It’s 2011 and the custom bike world is beside itself with the Yamaha-based creations of one Greg Hageman, a.k.a. ‘Doc’s Chops’. From what was previously a laughably bad Yamaha Virago, Greg had built a custom that seemed to have somehow made the bike look very, very cool. At around the same time, a young New Yorker called Maxwell Hazan wheeled his very first custom bike out of a small Brooklyn shop and we all know how that turned out – mainly due to the fact that a certain photographer had the wherewithal to recognise genius when they saw it. And the person responsible for taking the photos of these bikes that changed the custom scene for ever? Meet Florida’s Erick Runyon.
Time for a frank and truthful admission. This here fancy moto blog, along with all of its ilk, would be nothing without the photographers. How many words would you read about a cool bike without all the pretty pictures? After all, writing about motorcycles is like dancing about architecture, no? One of Europe’s main moto lensmen and someone to who we personally owe a great deal of thanks to is Germany’s Marc Holstein. With a clear and infectious passion for photography and the custom bike scene, we’ve lost count of just how many Pipeburn stories he’s shot for us. Here’s an interview with the man himself, along with the very best of his recent shots.
An event like the 2015 Distinguished Gentleman’s Ride is always going to attract lenses. Whether they be of the mobile phone variety, the video sort or good old-fashioned SLRs, you can bet there’ll be a veritable avalanche of photos to capture the event for posterity. But it’s not all tea and cakes. The hard truth is that for the most part, the average Joe or Jane’s shots are anything but distinguished. But then again, Sydney’s Joshua Mikhaiel isn’t just any average lensman.
Motorcycle builders are usually great at building bikes but when it comes to photography, most can’t find the auto focus button. There’s nothing worse than receiving pics of an amazing bike but the photos just don’t do all the hard work justice. There are a few builders who always seem to hit a home run with their bike photography and one of our favourites is Twinline Motorcycles in Seattle. Thanks to their good mate Todd Blubaugh, who not only is a bike fanatic but also a top photographer. We recently featured some of his work in an interview with Jeff from Twinline and he just sent us this sweet little ‘behind the scenes’ video from that shoot, filmed and edited together by the guys at Mammoth. Spend two minutes watching the film and you might learn a couple of tricks…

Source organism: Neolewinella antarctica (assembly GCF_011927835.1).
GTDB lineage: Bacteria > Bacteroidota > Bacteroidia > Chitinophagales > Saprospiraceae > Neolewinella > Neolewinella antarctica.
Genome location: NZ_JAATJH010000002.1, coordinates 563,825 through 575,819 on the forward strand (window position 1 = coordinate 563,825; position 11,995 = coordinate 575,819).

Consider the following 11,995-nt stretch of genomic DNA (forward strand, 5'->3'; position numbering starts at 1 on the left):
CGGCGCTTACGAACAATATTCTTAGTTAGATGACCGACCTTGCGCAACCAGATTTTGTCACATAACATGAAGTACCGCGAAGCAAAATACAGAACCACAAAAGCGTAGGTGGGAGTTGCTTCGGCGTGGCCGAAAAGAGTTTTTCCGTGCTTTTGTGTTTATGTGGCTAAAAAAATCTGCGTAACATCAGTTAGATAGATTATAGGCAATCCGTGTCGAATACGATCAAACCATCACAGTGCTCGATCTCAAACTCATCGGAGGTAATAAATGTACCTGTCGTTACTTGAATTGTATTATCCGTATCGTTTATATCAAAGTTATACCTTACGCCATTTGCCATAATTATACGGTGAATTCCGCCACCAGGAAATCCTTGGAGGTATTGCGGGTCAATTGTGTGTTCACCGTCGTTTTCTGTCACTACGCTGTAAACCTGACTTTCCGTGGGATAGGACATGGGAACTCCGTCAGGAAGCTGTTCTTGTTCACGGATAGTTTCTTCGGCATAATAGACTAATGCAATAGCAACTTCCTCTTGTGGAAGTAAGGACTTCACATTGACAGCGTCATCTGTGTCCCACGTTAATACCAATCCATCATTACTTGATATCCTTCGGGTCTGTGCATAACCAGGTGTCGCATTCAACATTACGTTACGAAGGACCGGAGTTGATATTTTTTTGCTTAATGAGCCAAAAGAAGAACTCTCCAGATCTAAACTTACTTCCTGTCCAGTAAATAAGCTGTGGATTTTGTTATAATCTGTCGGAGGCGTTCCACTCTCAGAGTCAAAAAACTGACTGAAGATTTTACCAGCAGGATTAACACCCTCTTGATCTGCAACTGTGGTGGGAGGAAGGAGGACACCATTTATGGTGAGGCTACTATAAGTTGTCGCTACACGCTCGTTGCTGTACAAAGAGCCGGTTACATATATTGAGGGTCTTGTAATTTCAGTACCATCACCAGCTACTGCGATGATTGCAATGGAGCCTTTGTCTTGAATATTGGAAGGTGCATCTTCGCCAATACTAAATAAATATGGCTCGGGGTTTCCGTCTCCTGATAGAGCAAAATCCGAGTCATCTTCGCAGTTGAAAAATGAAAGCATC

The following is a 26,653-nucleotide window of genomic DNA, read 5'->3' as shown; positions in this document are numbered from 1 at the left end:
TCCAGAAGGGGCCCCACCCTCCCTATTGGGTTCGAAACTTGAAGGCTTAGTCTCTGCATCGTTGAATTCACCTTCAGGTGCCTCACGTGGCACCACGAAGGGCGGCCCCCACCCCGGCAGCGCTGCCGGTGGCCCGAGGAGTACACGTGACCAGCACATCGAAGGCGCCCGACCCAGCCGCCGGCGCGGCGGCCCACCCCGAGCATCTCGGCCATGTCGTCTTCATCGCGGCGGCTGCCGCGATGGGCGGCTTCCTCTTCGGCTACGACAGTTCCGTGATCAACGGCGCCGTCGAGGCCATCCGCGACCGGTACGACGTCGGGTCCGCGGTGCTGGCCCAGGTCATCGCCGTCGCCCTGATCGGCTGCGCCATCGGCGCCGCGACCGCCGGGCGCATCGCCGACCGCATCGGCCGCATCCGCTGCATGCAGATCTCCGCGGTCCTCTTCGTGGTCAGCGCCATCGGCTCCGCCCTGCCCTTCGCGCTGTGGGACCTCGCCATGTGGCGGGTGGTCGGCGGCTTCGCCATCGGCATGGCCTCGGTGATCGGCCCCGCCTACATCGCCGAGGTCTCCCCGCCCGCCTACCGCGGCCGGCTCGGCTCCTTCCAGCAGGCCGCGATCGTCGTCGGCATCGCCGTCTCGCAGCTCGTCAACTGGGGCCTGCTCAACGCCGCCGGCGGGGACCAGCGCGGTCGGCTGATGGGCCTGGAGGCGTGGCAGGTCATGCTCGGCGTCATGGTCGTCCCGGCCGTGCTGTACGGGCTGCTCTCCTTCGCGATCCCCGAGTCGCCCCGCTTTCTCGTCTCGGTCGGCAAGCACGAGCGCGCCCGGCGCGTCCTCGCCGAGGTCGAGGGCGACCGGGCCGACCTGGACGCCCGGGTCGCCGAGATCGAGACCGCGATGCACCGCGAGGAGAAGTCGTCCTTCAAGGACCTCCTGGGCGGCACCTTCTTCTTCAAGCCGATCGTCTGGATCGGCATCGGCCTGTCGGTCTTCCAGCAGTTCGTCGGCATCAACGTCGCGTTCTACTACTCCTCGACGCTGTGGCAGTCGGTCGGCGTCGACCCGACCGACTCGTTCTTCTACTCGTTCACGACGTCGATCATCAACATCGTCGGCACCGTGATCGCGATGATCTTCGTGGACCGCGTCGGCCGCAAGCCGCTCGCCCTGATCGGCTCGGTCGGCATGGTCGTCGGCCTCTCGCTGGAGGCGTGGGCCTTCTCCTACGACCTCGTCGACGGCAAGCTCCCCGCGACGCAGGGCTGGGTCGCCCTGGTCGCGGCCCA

Check out Todd’s blog for more ‘moto photo’ goodness.
Some things just don’t go together. Like politics and honesty. Aluminum foil and microwaves. And another one I learnt today – lycra and leather. You see, today in sunny Sydney it was one of the bigger motorcycle rides of the year organised on the same day as one of the biggest cycling events of the year. Both groups travelling the same roads. You can see where this is going, right? Unfortunately the organisers didn’t. Luckily the very eclectic mix of bikers were a patient bunch and no cyclist got hurt – except a couple of plump people pulling hamstrings. So as per usual we encountered a few problems shooting ‘complete’ bikes. Loads of people plus loads of bikes in a small area isn’t the best equation. So before you ask to see more of the actual bikes (not just the art house tank shots) be assured we have a few features coming up of these bikes and more. So for now, enjoy these tasty entrees…